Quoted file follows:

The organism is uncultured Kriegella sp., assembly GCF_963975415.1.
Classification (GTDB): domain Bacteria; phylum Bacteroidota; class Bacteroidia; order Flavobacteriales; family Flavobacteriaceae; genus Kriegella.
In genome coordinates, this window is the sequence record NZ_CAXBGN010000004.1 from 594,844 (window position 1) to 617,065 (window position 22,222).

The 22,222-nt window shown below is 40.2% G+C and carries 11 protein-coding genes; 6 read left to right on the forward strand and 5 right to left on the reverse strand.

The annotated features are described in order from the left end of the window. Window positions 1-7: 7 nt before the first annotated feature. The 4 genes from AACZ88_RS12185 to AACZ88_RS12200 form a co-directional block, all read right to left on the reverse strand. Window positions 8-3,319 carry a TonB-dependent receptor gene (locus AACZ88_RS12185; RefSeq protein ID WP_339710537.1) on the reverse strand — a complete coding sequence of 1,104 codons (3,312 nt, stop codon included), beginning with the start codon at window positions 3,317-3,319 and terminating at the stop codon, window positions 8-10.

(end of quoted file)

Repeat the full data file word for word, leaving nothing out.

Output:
The organism is uncultured Kriegella sp., assembly GCF_963975415.1.
Classification (GTDB): domain Bacteria; phylum Bacteroidota; class Bacteroidia; order Flavobacteriales; family Flavobacteriaceae; genus Kriegella.
In genome coordinates, this window is the sequence record NZ_CAXBGN010000004.1 from 594,844 (window position 1) to 617,065 (window position 22,222).

The 22,222-nt window shown below is 40.2% G+C and carries 11 protein-coding genes; 6 read left to right on the forward strand and 5 right to left on the reverse strand.

The annotated features are described in order from the left end of the window. Window positions 1-7: 7 nt before the first annotated feature. The 4 genes from AACZ88_RS12185 to AACZ88_RS12200 form a co-directional block, all read right to left on the reverse strand. Window positions 8-3,319 carry a TonB-dependent receptor gene (locus AACZ88_RS12185; RefSeq protein ID WP_339710537.1) on the reverse strand — a complete coding sequence of 1,104 codons (3,312 nt, stop codon included), beginning with the start codon at window positions 3,317-3,319 and terminating at the stop codon, window positions 8-10.